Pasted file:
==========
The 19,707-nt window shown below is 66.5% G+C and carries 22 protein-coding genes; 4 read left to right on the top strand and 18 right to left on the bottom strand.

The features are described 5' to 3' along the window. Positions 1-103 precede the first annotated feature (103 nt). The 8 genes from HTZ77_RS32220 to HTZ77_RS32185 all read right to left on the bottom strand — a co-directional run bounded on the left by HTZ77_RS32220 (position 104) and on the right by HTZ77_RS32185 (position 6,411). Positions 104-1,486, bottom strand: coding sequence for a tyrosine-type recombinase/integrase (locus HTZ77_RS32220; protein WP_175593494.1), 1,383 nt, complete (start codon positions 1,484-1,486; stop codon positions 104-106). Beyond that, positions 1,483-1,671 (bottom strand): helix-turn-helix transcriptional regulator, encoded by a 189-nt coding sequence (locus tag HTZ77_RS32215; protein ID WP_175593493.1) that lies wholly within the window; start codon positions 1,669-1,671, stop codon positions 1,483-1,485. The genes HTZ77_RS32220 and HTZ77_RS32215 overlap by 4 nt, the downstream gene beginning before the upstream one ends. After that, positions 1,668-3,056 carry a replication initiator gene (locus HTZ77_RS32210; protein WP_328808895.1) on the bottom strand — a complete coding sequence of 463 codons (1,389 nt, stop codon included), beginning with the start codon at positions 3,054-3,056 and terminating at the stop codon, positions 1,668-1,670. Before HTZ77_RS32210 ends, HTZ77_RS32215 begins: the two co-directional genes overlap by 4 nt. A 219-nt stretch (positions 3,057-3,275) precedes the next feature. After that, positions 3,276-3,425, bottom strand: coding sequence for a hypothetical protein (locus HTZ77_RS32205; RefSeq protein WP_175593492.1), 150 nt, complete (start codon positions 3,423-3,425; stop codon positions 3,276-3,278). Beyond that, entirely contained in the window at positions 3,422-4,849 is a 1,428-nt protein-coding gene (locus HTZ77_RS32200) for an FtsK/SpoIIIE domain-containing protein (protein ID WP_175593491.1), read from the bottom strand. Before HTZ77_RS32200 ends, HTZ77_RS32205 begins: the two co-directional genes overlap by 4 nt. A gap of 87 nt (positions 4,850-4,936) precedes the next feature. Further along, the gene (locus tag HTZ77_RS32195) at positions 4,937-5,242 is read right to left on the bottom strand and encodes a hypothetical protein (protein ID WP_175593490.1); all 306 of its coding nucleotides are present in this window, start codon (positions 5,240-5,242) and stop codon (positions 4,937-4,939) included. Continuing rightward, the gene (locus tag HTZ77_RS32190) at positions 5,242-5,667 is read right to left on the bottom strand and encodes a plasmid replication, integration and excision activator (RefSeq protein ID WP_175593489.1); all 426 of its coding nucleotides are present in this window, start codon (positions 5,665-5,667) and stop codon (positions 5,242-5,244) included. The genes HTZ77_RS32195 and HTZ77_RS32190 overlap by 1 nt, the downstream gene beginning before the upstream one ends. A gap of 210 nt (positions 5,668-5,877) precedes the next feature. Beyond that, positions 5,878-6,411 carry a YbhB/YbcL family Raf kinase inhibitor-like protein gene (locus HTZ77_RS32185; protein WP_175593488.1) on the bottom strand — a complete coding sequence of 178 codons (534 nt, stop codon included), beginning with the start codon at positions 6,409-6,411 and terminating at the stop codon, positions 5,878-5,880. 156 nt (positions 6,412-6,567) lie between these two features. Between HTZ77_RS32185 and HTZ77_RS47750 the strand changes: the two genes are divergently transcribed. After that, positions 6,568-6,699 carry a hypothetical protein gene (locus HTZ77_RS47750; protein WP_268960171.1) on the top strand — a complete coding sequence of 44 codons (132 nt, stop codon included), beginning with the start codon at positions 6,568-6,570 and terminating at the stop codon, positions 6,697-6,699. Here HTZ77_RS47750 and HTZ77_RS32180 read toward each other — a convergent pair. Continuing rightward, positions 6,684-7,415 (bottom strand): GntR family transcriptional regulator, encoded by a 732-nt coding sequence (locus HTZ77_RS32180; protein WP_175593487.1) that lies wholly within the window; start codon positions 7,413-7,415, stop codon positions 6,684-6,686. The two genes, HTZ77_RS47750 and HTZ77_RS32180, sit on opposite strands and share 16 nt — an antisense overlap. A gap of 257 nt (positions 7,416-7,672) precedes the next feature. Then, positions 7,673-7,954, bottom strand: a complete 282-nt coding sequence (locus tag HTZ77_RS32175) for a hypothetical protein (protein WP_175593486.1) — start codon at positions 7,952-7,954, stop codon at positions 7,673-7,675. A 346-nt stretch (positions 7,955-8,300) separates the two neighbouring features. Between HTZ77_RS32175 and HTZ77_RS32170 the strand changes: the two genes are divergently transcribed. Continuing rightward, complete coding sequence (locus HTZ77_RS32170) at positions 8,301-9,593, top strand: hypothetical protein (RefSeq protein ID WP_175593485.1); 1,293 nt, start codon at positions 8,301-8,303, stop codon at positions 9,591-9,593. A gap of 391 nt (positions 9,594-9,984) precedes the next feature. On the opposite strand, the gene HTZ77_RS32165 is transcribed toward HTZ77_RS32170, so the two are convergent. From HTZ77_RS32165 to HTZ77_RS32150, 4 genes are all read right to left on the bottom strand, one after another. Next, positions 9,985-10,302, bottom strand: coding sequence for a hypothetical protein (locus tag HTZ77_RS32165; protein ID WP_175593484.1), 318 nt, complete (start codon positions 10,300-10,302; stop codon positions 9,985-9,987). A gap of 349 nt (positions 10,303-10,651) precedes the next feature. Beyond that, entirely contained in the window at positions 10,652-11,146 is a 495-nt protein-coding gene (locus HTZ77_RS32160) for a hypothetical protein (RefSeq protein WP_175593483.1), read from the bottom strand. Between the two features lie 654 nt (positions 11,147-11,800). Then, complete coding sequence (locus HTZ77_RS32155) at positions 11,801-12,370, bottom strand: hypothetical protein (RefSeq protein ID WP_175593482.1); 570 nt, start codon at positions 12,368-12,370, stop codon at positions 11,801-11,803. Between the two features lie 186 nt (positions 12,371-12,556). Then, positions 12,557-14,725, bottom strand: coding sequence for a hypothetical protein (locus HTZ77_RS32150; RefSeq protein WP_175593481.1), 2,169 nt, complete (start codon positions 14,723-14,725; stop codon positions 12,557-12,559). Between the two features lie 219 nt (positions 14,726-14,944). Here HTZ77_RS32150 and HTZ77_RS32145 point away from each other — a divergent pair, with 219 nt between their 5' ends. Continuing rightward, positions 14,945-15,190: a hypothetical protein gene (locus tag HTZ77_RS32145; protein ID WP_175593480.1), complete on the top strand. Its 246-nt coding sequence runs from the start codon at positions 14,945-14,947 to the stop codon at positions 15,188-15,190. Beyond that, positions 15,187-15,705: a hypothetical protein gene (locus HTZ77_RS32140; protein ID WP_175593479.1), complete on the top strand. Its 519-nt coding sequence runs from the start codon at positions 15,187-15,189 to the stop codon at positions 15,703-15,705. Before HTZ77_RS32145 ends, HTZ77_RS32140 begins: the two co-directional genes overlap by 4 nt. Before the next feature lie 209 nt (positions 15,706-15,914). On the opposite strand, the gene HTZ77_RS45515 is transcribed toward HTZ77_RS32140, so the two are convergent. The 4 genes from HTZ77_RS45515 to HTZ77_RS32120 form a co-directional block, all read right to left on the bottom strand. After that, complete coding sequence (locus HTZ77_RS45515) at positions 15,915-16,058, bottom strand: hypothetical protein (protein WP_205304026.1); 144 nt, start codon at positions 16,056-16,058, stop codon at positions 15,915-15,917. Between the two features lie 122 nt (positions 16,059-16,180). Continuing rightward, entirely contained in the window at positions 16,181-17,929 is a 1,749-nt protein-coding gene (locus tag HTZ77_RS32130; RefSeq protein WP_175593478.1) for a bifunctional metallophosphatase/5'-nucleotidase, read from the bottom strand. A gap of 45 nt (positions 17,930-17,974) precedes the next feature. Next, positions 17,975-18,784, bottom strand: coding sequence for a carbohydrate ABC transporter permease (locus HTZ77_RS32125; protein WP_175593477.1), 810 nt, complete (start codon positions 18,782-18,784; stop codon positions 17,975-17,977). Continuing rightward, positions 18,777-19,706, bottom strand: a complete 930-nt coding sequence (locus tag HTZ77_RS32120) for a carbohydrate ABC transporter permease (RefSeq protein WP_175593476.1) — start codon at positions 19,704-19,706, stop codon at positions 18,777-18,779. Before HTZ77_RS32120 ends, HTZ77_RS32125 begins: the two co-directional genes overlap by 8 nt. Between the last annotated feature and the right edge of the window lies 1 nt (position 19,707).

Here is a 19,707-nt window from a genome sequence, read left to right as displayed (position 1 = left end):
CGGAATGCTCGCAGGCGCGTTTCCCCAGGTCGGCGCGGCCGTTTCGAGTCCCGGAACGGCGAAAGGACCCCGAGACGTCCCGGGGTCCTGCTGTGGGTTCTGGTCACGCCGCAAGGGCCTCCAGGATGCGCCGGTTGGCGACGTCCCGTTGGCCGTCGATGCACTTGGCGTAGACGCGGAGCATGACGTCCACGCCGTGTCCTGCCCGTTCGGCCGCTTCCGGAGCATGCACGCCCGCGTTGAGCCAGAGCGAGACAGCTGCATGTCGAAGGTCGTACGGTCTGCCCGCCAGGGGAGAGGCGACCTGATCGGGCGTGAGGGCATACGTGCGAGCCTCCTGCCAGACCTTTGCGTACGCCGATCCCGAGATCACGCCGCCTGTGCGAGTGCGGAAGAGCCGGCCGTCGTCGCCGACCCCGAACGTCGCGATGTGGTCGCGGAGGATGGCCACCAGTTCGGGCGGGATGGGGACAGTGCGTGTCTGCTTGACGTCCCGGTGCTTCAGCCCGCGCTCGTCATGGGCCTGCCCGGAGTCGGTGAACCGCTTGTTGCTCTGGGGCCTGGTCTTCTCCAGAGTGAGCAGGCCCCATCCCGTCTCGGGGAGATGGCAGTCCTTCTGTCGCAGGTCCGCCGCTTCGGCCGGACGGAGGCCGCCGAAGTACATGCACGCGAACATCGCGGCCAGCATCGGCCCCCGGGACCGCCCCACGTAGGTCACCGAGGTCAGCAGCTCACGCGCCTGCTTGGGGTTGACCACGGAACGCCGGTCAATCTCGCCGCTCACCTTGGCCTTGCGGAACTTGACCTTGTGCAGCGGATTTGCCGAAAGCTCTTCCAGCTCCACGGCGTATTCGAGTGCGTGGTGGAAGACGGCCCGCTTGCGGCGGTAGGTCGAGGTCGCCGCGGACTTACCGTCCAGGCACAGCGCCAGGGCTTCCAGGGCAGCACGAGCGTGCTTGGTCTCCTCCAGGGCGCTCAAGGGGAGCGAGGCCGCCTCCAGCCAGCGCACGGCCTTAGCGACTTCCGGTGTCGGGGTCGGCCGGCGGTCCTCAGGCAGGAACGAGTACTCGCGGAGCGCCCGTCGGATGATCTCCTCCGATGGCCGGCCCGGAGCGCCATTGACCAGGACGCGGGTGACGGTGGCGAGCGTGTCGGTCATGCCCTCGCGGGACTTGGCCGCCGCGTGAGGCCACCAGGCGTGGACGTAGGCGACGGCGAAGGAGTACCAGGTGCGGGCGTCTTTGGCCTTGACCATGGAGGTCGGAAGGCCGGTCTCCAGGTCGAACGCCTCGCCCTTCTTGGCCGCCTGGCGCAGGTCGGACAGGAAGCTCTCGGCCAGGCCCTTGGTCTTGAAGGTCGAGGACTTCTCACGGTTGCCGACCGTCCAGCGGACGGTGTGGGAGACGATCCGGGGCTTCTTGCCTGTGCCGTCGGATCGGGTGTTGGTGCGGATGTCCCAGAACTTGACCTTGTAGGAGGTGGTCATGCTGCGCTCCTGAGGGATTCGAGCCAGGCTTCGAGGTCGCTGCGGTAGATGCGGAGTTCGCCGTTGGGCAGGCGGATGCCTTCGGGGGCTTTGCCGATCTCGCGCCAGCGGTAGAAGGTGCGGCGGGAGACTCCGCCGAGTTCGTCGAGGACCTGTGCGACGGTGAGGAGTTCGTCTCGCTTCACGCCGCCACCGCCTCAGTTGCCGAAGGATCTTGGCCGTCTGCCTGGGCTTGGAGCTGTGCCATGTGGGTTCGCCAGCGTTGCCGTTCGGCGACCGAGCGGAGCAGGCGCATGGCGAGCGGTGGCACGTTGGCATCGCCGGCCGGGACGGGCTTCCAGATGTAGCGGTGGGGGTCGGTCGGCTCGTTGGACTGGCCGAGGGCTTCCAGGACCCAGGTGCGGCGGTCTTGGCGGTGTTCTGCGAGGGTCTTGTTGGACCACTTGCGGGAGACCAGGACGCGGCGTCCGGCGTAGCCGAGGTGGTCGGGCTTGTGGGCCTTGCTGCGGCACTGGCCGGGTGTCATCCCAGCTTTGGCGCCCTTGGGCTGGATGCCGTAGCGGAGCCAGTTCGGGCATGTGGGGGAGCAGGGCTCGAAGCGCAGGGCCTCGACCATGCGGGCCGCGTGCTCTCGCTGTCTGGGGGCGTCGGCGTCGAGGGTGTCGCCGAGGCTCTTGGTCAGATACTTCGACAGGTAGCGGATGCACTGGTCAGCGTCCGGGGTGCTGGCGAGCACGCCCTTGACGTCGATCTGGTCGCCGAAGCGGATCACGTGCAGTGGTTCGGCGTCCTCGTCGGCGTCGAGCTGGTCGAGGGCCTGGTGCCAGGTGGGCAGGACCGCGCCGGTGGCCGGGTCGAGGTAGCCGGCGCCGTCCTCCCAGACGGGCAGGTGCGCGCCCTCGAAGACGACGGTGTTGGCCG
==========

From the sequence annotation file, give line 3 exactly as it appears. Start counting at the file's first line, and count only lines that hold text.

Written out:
Here is a 19,707-nt window from a genome sequence, read left to right as displayed (position 1 = left end):